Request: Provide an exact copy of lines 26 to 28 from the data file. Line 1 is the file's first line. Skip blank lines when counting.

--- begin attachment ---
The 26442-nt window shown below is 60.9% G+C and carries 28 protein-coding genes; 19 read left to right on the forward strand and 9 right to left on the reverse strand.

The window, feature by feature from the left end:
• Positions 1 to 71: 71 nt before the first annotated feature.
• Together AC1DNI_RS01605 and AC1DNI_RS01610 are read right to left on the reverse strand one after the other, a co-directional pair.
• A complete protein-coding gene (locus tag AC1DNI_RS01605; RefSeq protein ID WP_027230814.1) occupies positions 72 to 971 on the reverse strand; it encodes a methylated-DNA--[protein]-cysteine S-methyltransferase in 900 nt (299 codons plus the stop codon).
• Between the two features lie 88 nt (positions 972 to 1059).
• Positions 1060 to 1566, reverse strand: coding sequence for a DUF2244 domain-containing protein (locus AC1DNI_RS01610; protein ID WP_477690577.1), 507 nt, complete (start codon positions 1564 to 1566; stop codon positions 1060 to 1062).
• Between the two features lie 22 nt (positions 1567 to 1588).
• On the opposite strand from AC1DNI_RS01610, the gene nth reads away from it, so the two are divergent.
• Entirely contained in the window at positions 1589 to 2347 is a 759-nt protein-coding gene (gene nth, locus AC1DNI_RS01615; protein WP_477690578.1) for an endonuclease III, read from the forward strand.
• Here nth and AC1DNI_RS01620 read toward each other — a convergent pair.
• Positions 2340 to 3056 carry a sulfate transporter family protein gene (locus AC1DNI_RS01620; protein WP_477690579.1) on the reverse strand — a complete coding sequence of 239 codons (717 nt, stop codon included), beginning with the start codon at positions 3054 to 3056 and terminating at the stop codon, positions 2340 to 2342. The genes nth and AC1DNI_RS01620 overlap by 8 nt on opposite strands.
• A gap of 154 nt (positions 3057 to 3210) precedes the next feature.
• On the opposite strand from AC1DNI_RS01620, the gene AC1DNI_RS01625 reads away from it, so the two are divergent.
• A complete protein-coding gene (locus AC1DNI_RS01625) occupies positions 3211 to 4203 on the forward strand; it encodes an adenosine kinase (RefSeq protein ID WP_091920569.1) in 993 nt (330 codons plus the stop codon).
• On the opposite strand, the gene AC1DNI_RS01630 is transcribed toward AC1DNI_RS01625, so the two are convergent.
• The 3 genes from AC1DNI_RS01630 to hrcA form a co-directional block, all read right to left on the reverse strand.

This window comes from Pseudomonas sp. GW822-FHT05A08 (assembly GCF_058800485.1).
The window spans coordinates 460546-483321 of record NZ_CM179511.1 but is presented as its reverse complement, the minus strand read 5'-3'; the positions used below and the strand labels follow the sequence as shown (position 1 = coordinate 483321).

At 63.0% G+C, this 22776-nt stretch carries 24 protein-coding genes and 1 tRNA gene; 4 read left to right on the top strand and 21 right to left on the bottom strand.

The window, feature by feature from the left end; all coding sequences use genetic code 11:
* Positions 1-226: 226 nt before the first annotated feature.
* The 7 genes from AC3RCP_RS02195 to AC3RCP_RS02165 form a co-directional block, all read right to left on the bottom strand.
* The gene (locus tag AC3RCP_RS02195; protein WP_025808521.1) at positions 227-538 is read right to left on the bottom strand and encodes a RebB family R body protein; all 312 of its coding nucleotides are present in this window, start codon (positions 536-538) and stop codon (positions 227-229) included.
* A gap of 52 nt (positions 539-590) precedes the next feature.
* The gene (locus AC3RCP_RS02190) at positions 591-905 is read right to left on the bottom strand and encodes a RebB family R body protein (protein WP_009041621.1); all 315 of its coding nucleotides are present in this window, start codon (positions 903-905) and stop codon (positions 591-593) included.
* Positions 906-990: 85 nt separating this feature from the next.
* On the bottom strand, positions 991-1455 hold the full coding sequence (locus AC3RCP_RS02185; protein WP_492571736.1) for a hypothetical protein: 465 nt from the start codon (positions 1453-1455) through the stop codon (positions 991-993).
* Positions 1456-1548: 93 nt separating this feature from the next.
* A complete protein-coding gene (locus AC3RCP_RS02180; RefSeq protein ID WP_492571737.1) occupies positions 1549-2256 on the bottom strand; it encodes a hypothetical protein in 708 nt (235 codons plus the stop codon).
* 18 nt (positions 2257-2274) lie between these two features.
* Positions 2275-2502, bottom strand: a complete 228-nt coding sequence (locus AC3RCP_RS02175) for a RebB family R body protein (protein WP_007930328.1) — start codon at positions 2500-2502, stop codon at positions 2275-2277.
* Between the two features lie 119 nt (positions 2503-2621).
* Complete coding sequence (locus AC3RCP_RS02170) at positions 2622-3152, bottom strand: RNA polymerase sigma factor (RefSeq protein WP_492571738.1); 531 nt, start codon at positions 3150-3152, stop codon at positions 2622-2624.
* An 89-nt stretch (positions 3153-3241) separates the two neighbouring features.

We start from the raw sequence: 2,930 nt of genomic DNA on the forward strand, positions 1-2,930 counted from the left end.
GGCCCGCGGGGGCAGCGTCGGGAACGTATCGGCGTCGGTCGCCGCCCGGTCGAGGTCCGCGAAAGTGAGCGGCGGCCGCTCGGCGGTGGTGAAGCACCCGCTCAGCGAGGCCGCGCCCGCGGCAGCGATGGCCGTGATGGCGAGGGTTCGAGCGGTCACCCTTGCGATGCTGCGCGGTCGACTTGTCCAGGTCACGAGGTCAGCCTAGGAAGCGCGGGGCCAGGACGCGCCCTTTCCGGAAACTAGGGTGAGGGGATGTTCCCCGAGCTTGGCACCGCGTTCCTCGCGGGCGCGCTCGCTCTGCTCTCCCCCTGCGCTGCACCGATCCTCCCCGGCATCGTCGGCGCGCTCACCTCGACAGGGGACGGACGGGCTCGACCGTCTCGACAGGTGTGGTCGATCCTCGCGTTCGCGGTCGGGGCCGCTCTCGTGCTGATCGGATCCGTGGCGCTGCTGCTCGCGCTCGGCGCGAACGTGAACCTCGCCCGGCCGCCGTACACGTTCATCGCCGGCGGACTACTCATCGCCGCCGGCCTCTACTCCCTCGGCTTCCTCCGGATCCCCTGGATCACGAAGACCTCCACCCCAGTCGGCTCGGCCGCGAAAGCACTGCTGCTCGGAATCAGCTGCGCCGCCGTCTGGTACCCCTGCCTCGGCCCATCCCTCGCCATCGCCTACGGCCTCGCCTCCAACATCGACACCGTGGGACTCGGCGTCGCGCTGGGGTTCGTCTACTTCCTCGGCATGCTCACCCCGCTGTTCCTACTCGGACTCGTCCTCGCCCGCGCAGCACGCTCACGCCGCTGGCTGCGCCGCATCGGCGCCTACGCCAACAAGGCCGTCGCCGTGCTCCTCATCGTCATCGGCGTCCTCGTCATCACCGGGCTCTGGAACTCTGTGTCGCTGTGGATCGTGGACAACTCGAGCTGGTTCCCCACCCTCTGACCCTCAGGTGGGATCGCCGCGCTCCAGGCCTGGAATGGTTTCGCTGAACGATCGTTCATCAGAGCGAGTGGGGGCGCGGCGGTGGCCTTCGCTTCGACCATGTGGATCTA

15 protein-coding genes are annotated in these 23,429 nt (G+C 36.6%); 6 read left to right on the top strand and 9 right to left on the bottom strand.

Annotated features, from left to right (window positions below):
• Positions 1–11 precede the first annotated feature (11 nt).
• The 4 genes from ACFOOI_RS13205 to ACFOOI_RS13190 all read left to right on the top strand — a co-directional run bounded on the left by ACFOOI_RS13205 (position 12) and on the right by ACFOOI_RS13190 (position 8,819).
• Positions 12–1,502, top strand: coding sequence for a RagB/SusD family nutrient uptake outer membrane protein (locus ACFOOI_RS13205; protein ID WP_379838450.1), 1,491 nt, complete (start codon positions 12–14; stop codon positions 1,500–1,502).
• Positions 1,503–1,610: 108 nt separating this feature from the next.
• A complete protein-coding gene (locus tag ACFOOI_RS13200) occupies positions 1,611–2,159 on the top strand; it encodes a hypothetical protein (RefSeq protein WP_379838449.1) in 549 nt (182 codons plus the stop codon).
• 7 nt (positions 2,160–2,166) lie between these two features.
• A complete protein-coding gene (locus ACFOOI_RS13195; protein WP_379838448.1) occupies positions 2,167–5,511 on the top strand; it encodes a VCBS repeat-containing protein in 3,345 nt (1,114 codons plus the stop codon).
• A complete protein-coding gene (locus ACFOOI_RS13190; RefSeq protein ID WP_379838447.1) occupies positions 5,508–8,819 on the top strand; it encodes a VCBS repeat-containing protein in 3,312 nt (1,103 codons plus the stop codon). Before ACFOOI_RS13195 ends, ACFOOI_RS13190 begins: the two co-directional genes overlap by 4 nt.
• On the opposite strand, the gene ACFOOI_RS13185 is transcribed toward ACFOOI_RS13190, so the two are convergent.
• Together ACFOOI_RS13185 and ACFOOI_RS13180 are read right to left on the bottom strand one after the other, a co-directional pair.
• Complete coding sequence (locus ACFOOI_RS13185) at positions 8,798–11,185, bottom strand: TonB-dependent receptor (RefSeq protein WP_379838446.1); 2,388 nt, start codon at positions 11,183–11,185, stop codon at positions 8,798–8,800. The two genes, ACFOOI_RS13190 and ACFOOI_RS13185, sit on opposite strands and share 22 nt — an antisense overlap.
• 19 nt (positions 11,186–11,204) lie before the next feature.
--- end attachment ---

* The gene (locus AC3RCP_RS02190) at positions 591-905 is read right to left on the bottom strand and encodes a RebB family R body protein (protein WP_009041621.1); all 315 of its coding nucleotides are present in this window, start codon (positions 903-905) and stop codon (positions 591-593) included.
* Positions 906-990: 85 nt separating this feature from the next.
* On the bottom strand, positions 991-1455 hold the full coding sequence (locus AC3RCP_RS02185; protein WP_492571736.1) for a hypothetical protein: 465 nt from the start codon (positions 1453-1455) through the stop codon (positions 991-993).